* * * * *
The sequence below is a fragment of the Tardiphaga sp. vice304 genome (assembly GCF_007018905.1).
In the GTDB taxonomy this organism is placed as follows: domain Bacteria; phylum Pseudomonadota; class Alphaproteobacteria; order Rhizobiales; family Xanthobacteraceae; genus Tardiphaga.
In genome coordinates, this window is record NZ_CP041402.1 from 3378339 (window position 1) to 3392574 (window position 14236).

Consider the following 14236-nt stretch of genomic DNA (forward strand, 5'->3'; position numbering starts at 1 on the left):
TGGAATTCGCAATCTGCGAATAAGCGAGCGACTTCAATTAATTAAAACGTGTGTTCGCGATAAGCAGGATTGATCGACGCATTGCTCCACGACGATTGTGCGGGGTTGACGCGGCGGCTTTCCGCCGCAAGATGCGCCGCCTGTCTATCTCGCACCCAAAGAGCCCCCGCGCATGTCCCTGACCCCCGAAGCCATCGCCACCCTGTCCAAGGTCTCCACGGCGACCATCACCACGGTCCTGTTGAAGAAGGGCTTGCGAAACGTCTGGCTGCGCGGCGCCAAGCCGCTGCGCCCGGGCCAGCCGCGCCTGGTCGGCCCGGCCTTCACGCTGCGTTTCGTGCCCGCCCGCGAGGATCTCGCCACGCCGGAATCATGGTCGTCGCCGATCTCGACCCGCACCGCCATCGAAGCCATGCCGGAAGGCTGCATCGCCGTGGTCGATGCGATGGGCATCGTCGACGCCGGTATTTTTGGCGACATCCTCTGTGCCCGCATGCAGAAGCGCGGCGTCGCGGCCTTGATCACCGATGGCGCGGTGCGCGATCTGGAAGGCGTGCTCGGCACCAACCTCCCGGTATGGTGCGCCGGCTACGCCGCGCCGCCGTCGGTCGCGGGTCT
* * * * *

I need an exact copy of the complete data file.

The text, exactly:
The sequence below is a fragment of the Tardiphaga sp. vice304 genome (assembly GCF_007018905.1).
In the GTDB taxonomy this organism is placed as follows: domain Bacteria; phylum Pseudomonadota; class Alphaproteobacteria; order Rhizobiales; family Xanthobacteraceae; genus Tardiphaga.
In genome coordinates, this window is record NZ_CP041402.1 from 3378339 (window position 1) to 3392574 (window position 14236).

Consider the following 14236-nt stretch of genomic DNA (forward strand, 5'->3'; position numbering starts at 1 on the left):
TGGAATTCGCAATCTGCGAATAAGCGAGCGACTTCAATTAATTAAAACGTGTGTTCGCGATAAGCAGGATTGATCGACGCATTGCTCCACGACGATTGTGCGGGGTTGACGCGGCGGCTTTCCGCCGCAAGATGCGCCGCCTGTCTATCTCGCACCCAAAGAGCCCCCGCGCATGTCCCTGACCCCCGAAGCCATCGCCACCCTGTCCAAGGTCTCCACGGCGACCATCACCACGGTCCTGTTGAAGAAGGGCTTGCGAAACGTCTGGCTGCGCGGCGCCAAGCCGCTGCGCCCGGGCCAGCCGCGCCTGGTCGGCCCGGCCTTCACGCTGCGTTTCGTGCCCGCCCGCGAGGATCTCGCCACGCCGGAATCATGGTCGTCGCCGATCTCGACCCGCACCGCCATCGAAGCCATGCCGGAAGGCTGCATCGCCGTGGTCGATGCGATGGGCATCGTCGACGCCGGTATTTTTGGCGACATCCTCTGTGCCCGCATGCAGAAGCGCGGCGTCGCGGCCTTGATCACCGATGGCGCGGTGCGCGATCTGGAAGGCGTGCTCGGCACCAACCTCCCGGTATGGTGCGCCGGCTACGCCGCGCCGCCGTCGGTCGCGGGTCT